“My king,” she timidly replied, “ if you are happy with me in any way, could you please not kill me and my people?” Though he didn’t say a word, the bewildered amusement crossed his face like a herd of cattle. “What in the world are you talking about?” Xerxes must have been thinking! The Queen continues, “My people have been sold out to destruction, death, and extermination.”  A cold torturous chill ran up Xerxes’s spine as those familiar words assaulted his memory. Where had he heard them before? It all felt so familiar but surely he wasn’t complicit in ordering his own Queen’s murder!  But Esther had just quoted Xerxes’s own decree when he ordered the genocide of the Jews.

Esther 7:3-4 “If I have obtained your approval, my king, and if the king is pleased, spare my life—this is my request; and spare my people—this is my desire. For my people and I have been sold out to destruction, death, and extermination.”

Ester was slowly tightening the noose that she had just situated around Haman’s neck. He could feel it. His pupils dilate and the beads of sweat pool above his trembling lip as Xerxes demands answers. He had grown fond of his young captive consort and as the words left his mouth, rage had already determined what his response would be. “Who would be so stupid to conspire against you, my Queen? And where is he?”

Esther 7:5 “King Ahasuerus spoke up and asked Queen Esther, “Who is this, and where is the one who would devise such a scheme?”

With the words she now spoke, she ripped his soul from his body. She slowly and methodically turns and extends her index finger right at his whole being and says “My enemy is Haman.”

Have you ever fallen or jumped into a frozen lake? You know the experience where you are so shocked by the frigid water that your only reaction is to gasp as hard as you can as your whole body reacts in subconscious self-preservation? All Haman could do is leap to his feet in involuntary reflex. It was all he could do. Had his mind even been functioning, it could not compose a rational response to the Queen’s accusation.

Esther 7:6 “Esther answered, “The adversary and enemy is this evil Haman.” Haman stood terrified before the king and queen.”

As Haman gasped under the chill of the truth of his now exposed treachery, Xerxes’s face radiated with the searing heat of fury. If murder was an emotion, it had so overtaken the King that he could not restrain it. He slowly stands up with his gaze penetratrating Haman’s guilt as he leaves the room to compose himself.   Xerxes goes to the garden like a raging lion. Anger collides with betrayal in an explosive moment. He had been duped into the decree against the Jews by Haman.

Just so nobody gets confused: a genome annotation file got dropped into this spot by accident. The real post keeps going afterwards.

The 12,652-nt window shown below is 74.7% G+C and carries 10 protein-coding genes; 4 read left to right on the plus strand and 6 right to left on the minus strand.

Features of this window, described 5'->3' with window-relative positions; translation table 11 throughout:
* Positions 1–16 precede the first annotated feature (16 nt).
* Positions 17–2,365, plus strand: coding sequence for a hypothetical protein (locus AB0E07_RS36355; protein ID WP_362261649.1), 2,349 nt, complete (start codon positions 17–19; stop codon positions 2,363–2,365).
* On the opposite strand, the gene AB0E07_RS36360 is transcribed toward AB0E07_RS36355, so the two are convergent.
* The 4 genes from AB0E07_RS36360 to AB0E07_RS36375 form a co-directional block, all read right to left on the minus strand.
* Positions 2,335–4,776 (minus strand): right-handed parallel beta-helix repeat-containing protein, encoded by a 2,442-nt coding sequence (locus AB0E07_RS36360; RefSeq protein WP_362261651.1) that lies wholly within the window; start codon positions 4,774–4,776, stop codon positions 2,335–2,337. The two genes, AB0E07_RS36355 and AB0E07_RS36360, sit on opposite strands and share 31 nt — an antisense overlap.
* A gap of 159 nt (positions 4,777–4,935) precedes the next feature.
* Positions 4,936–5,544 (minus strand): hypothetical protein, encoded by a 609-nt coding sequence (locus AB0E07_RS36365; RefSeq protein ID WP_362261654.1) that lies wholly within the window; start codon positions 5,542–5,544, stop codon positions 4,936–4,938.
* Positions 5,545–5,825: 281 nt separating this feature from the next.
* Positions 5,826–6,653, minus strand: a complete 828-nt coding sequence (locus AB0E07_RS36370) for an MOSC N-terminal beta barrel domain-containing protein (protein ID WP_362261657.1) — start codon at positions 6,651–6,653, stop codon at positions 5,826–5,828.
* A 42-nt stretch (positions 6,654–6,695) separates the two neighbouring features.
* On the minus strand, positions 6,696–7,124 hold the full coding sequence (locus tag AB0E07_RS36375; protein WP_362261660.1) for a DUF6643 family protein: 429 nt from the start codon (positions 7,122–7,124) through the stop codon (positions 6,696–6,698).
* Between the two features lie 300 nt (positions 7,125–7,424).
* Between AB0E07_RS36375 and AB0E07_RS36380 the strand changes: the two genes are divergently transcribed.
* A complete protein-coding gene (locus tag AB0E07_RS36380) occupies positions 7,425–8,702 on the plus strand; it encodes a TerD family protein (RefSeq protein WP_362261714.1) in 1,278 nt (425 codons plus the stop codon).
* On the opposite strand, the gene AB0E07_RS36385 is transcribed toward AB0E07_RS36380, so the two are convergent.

Esther 7:7 “Angered by this, the king arose from where they were drinking wine and went to the palace garden.”

Have you ever seen someone’s life so completely unravel before your eyes? A meteoric fall from grace so spectacular? A man of such wealth and influence become so totally undone?  It’s about to get worse.  It may not have been entirely known to Haman that the Queen was a Jew before this moment. He certainly did not seem to know of her relationship to Mordecai. But as the truth of his deception and bribery come into focus, his most colossal error is now plainly clear to him. So in a desperate gambit to save his life, he throws himself at the Queen’s mercy…. And lands right on top of her.

Esther 7:7-8  “Haman remained to beg Queen Esther for his life…  Just as the king returned from the palace garden… Haman was falling on the couch where Esther was reclining.”

His act of desperation looked very much like assault as the King returned. You see, the law required a man to remain further than 7 paces from a member of the King’s harem.  Desperation overtook Haman’s sensibility. And with a quick word of sarcasm from the King, Haman’s fate was sealed. His eyes glassy and dumbfounded by all his stupidity, the light faded as the King’s servants draped him with the veil of a dead man. Darkened, crushed, and condemned… Haman stood speechless.

Esther 7:8 “ The king exclaimed, “Would he actually violate the queen while I am in the palace?” As soon as the statement left the king’s mouth, Haman’s face was covered.”

The Trial was quick,, the evidence plentiful, and the sentence swift. - 

·       Count One: Haman manipulated the king into a plot to kill the queen’s people.

·       Count Two: Haman assaulted the queen.

·       Count Three: Haman attempted to execute a man whom the king had just greatly honored for extreme loyalty to the kingdom.

There was no more fitting end for the man of despair named Haman, then to be executed upon the pole erected to exalt himself. The thing that was to finally bring him joy brought his public and painful execution.

Esther 7:9 “…one of the royal eunuchs, said: “There is a gallows 75 feet tall at Haman’s house that he made for Mordecai, who gave the report that saved the king.”


Prologue: In gratitude for exposing the plot of Haman, Xerxes grants Esther and Mordecai the power to write any decree in his name… using the signet ring that he had taken off Haman’s finger. Esther and Mordecai give the Jews the royal right to defend themselves and if need be, utterly destroy and ravage any ethnic group that rises up against the Jewish people. It was so strongly worded and the Jews so well armed that many of the ethnic groups claimed to be Jewish so they wouldn’t be mistaken for coming against the Jews!

Anyone who had plotted against the Jews died that day. The Bible records 75,000 people fell to the Jews, but they did not take any of their plunder.  Haman’s 10 sons were hung on the gallows just like the one daddy was on. Mordecai became second only to the King.